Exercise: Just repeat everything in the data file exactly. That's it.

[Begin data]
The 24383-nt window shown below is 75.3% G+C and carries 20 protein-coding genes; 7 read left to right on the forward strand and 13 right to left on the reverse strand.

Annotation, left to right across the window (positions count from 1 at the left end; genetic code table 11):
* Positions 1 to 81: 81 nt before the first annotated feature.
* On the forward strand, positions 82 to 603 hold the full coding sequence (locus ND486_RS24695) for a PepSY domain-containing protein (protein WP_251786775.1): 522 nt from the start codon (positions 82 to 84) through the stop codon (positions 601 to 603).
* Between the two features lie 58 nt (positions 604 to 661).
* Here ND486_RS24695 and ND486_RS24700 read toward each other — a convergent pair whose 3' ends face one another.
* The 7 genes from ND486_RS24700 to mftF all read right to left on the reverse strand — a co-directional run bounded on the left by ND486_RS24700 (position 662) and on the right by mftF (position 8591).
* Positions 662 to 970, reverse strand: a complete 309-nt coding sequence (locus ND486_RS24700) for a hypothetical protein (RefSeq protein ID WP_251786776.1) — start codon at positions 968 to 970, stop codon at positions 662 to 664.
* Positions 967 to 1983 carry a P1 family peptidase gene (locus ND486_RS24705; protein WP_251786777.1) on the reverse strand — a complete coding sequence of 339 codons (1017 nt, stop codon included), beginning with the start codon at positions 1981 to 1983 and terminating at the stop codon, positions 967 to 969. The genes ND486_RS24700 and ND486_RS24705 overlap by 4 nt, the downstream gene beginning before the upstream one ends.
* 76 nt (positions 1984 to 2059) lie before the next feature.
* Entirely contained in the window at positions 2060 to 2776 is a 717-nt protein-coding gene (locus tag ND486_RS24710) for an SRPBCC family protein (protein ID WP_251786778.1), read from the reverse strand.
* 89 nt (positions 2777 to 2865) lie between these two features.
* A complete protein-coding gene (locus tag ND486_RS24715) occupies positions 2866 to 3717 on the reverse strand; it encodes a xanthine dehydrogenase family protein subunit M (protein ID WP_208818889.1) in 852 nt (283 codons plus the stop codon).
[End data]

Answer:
The 24383-nt window shown below is 75.3% G+C and carries 20 protein-coding genes; 7 read left to right on the forward strand and 13 right to left on the reverse strand.

Annotation, left to right across the window (positions count from 1 at the left end; genetic code table 11):
* Positions 1 to 81: 81 nt before the first annotated feature.
* On the forward strand, positions 82 to 603 hold the full coding sequence (locus ND486_RS24695) for a PepSY domain-containing protein (protein WP_251786775.1): 522 nt from the start codon (positions 82 to 84) through the stop codon (positions 601 to 603).
* Between the two features lie 58 nt (positions 604 to 661).
* Here ND486_RS24695 and ND486_RS24700 read toward each other — a convergent pair whose 3' ends face one another.
* The 7 genes from ND486_RS24700 to mftF all read right to left on the reverse strand — a co-directional run bounded on the left by ND486_RS24700 (position 662) and on the right by mftF (position 8591).
* Positions 662 to 970, reverse strand: a complete 309-nt coding sequence (locus ND486_RS24700) for a hypothetical protein (RefSeq protein ID WP_251786776.1) — start codon at positions 968 to 970, stop codon at positions 662 to 664.
* Positions 967 to 1983 carry a P1 family peptidase gene (locus ND486_RS24705; protein WP_251786777.1) on the reverse strand — a complete coding sequence of 339 codons (1017 nt, stop codon included), beginning with the start codon at positions 1981 to 1983 and terminating at the stop codon, positions 967 to 969. The genes ND486_RS24700 and ND486_RS24705 overlap by 4 nt, the downstream gene beginning before the upstream one ends.
* 76 nt (positions 1984 to 2059) lie before the next feature.
* Entirely contained in the window at positions 2060 to 2776 is a 717-nt protein-coding gene (locus tag ND486_RS24710) for an SRPBCC family protein (protein ID WP_251786778.1), read from the reverse strand.
* 89 nt (positions 2777 to 2865) lie between these two features.
* A complete protein-coding gene (locus tag ND486_RS24715) occupies positions 2866 to 3717 on the reverse strand; it encodes a xanthine dehydrogenase family protein subunit M (protein ID WP_208818889.1) in 852 nt (283 codons plus the stop codon).